In the media and popular science, quantum nonlocality is often portrayed as being equivalent to entanglement. While it is true that a bipartite quantum state must be entangled in order for it to produce nonlocal correlations, there exist entangled states that do not produce such correlations. A wellknown example of this is the Werner state that is entangled for certain values of , but can always be described using local hidden variables.^{[46]} In short, entanglement of a twoparty state is necessary but not sufficient for that state to be nonlocal. Moreover, it was shown that, for arbitrary number of party, there exist states that are genuinely entangled but admits a fully local strategy. It is important to recognize that entanglement is more commonly viewed as an algebraic concept, noted for being a precedent to nonlocality as well as to quantum teleportation and to superdense coding, whereas nonlocality is defined according to experimental statistics and is much more involved with the foundations and interpretations of quantum mechanics.
Quantum mechanical framework
The following subsections are for those with a good working knowledge of the formal, mathematical description of quantum mechanics, including familiarity with the formalism and theoretical framework developed in the articles: bra–ket notation and mathematical formulation of quantum mechanics.
Pure states
Consider two noninteracting systems A and B, with respective Hilbert spaces H_{A} and H_{B}. The Hilbert space of the composite system is the tensor product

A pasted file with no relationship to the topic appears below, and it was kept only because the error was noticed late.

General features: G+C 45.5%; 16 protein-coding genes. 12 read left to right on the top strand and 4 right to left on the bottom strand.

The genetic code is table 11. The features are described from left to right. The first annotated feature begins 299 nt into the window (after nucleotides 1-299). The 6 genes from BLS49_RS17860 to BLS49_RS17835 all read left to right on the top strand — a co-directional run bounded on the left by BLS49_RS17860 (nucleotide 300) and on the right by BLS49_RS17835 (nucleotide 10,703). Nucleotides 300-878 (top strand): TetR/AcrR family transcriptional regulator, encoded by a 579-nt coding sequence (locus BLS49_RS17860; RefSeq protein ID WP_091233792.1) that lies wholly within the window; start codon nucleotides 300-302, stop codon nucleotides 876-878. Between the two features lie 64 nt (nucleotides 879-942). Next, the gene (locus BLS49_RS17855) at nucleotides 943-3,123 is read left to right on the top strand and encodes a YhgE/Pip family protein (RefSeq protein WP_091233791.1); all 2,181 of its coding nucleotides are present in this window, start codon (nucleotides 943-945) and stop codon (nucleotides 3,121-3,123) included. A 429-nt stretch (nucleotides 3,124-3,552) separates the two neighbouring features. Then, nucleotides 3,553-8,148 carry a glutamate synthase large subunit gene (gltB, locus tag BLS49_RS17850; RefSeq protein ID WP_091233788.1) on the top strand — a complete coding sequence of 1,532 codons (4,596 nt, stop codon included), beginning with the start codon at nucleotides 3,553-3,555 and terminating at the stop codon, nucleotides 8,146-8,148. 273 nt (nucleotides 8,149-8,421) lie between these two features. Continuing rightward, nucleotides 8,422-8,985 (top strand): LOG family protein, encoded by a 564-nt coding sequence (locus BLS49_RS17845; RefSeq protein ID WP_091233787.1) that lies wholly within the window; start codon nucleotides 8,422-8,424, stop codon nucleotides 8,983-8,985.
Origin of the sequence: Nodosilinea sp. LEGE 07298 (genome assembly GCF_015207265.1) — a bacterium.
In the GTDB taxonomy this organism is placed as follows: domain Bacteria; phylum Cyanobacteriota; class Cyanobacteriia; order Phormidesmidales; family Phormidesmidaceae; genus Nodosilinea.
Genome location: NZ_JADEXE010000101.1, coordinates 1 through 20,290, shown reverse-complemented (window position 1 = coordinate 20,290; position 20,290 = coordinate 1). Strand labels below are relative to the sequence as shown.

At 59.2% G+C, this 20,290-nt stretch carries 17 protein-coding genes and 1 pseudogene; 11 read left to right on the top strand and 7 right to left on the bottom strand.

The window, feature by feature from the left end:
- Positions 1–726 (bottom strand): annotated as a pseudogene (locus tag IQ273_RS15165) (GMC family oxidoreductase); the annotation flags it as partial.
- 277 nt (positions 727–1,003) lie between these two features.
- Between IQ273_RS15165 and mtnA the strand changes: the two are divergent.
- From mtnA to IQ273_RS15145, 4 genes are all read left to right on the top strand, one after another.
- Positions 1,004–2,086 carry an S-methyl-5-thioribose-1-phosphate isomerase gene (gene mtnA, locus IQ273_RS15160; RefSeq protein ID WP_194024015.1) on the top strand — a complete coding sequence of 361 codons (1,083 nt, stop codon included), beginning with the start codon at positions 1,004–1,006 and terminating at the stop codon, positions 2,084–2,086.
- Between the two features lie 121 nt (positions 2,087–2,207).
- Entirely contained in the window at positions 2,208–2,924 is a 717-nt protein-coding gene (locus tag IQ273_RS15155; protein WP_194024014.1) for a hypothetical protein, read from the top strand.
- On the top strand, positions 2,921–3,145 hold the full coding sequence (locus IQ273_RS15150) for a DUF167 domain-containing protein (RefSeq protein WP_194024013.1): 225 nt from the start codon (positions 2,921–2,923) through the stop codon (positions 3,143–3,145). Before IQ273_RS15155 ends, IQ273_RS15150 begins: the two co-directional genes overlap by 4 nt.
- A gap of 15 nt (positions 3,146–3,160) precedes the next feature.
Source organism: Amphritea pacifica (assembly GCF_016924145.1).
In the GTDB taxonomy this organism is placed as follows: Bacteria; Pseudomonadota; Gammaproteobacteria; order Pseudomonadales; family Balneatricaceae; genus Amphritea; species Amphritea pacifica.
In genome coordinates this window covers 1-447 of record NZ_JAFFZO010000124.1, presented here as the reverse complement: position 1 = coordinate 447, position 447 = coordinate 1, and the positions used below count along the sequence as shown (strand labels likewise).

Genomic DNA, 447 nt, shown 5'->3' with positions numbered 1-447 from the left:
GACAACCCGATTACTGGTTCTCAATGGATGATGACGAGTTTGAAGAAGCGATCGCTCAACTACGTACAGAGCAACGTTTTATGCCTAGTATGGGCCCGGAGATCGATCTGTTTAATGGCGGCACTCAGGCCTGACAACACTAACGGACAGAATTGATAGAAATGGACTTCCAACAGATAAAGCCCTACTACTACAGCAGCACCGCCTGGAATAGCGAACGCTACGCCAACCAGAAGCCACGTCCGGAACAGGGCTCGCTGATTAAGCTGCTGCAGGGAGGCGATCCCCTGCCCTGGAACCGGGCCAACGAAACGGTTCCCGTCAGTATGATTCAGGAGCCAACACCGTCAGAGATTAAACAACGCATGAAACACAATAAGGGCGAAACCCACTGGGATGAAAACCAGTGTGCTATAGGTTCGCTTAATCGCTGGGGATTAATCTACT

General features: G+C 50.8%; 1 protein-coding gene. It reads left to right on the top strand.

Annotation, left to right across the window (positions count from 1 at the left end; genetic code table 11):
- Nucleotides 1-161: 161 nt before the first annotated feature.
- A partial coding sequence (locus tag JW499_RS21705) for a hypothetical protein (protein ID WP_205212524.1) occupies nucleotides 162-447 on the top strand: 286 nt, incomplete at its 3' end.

If the first system is in state and the second in state , the state of the composite system is
States of the composite system which can be represented in this form are called separable states, or (in the simplest case^{[clarification needed]}) product states.
Not all states are separable states (and thus product states). Fix a basis for H_{A} and a basis for H_{B}. The most general state in H_{A} ⊗ H_{B} is of the form
 .
This state is separable if there exist vectors so that yielding and It is inseparable if for any vectors at least for one pair of coordinates we have If a state is inseparable, it is called an entangled state.
For example, given two basis vectors of H_{A} and two basis vectors of H_{B}, the following is an entangled state:
If the composite system is in this state, it is impossible to attribute to either system A or system B a definite pure state. Another way to say this is that while the von Neumann entropy of the whole state is zero (as it is for any pure state), the entropy of the subsystems is greater than zero. In this sense, the systems are "entangled". This has specific empirical ramifications for interferometry.^{[47]} It is worthwhile to note that the above example is one of four Bell states, which are (maximally) entangled pure states (pure states of the H_{A} ⊗ H_{B} space, but which cannot be separated into pure states of each H_{A} and H_{B}).
Now suppose Alice is an observer for system A, and Bob is an observer for system B. If in the entangled state given above Alice makes a measurement in the eigenbasis of A, there are two possible outcomes, occurring with equal probability:^{[48]}